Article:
Al Clayton’s Still Hungry in America asks two questions. First, what are the economic mechanisms that led to the circumstances depicted here? And second, what are the structures that keep this hunger and poverty in place?
At the 2018 Winter Symposium, Ralph Eubanks and Tom Ward had a conversation about SFA’s re-release of Still Hungry in America. Watch Eubanks and Ward discuss the book, and the lingering importance of these images for conversations about modern poverty and food justice.
The summer of 1964 in Mississippi was Freedom Summer, a huge campaign to register black Americans to vote. Among the students and teachers who traveled to Mississippi for the movement were doctors and nurses and medical students. While they moved around the state, patching up civil rights workers, they saw a poverty they could never have imagined. People were hungry, starving to death from malnutrition, particularly in the Mississippi Delta.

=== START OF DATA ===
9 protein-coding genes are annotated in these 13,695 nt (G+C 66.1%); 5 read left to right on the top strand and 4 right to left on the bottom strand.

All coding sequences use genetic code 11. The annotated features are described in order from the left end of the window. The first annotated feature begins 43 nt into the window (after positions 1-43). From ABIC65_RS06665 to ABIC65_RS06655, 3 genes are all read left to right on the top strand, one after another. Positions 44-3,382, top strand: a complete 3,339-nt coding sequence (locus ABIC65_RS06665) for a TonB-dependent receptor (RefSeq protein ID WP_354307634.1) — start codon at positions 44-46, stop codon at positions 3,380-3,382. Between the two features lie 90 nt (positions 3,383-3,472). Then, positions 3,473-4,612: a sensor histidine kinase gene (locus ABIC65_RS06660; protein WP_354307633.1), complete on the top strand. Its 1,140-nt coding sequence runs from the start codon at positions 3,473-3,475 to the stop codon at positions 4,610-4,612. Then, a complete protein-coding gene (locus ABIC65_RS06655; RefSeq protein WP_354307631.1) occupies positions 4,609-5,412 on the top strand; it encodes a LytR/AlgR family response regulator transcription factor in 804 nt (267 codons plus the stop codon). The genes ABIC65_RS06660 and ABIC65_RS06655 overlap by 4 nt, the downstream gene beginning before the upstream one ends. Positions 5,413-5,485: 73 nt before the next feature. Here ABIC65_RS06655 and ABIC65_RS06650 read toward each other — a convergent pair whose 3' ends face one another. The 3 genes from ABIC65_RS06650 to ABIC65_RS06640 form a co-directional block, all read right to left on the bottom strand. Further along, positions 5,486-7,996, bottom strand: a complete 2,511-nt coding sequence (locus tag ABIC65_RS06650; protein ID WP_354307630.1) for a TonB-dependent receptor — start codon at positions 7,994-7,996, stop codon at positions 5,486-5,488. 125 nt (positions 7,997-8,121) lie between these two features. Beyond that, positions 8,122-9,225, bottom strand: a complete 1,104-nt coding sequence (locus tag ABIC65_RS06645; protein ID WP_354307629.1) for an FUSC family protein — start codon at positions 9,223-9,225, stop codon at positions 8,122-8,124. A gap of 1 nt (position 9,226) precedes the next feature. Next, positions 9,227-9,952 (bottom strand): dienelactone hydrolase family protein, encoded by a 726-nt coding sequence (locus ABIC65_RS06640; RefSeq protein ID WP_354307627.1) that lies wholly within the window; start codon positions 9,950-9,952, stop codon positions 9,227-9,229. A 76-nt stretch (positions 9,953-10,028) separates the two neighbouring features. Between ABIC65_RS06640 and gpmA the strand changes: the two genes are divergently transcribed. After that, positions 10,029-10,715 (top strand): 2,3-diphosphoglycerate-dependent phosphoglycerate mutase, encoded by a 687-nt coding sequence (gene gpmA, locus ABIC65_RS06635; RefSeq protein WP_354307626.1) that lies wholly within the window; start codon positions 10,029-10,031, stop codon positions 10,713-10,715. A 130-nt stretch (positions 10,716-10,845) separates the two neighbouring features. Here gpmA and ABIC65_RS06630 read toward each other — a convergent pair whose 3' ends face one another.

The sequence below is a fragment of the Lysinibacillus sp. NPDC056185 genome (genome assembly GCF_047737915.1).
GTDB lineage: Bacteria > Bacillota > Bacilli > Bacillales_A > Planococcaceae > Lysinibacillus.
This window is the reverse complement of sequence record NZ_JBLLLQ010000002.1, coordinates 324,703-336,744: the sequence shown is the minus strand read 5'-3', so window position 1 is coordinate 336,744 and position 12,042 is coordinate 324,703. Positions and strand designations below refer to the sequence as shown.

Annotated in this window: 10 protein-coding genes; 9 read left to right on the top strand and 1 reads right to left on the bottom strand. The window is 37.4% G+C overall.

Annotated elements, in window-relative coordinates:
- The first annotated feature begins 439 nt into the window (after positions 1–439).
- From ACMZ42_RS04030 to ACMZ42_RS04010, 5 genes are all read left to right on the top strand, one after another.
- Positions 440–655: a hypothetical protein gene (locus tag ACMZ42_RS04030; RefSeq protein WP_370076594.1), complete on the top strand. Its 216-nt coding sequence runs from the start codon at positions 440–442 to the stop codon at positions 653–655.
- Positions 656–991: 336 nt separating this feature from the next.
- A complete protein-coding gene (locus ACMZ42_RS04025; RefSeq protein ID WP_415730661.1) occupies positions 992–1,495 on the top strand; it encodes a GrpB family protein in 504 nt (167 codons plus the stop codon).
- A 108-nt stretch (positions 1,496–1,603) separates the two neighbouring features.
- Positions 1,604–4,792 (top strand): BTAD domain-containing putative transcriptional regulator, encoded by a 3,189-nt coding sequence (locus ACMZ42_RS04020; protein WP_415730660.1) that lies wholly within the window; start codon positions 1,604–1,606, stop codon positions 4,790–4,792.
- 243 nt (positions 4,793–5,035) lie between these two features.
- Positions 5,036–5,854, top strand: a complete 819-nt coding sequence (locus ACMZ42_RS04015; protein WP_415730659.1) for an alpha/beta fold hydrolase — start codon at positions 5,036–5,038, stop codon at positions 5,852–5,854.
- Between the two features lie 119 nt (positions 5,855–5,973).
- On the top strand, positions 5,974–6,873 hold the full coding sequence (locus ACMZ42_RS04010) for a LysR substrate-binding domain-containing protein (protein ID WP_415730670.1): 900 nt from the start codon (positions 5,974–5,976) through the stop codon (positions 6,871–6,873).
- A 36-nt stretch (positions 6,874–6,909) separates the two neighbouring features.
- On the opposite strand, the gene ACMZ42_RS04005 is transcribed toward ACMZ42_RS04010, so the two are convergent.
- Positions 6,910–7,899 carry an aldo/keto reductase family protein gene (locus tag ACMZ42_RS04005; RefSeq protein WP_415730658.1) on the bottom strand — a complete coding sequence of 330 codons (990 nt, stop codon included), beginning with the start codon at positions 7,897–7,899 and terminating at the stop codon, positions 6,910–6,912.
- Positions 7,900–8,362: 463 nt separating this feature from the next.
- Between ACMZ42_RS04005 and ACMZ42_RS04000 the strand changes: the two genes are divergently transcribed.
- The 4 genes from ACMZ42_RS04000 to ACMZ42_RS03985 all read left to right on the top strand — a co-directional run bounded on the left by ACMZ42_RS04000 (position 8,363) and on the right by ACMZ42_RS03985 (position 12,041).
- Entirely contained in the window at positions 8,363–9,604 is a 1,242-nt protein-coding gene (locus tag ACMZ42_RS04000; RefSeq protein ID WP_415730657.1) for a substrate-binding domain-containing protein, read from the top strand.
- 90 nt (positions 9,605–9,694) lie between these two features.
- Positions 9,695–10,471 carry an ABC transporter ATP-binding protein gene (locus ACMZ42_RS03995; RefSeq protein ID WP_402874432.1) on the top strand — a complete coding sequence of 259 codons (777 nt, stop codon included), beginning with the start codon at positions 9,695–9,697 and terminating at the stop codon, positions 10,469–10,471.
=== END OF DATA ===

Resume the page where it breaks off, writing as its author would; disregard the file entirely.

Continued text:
The Southern Foodways Alliance, in partnership with the University of Georgia Press, has republished Still Hungry in America as part of its Culture, People, and Place book series.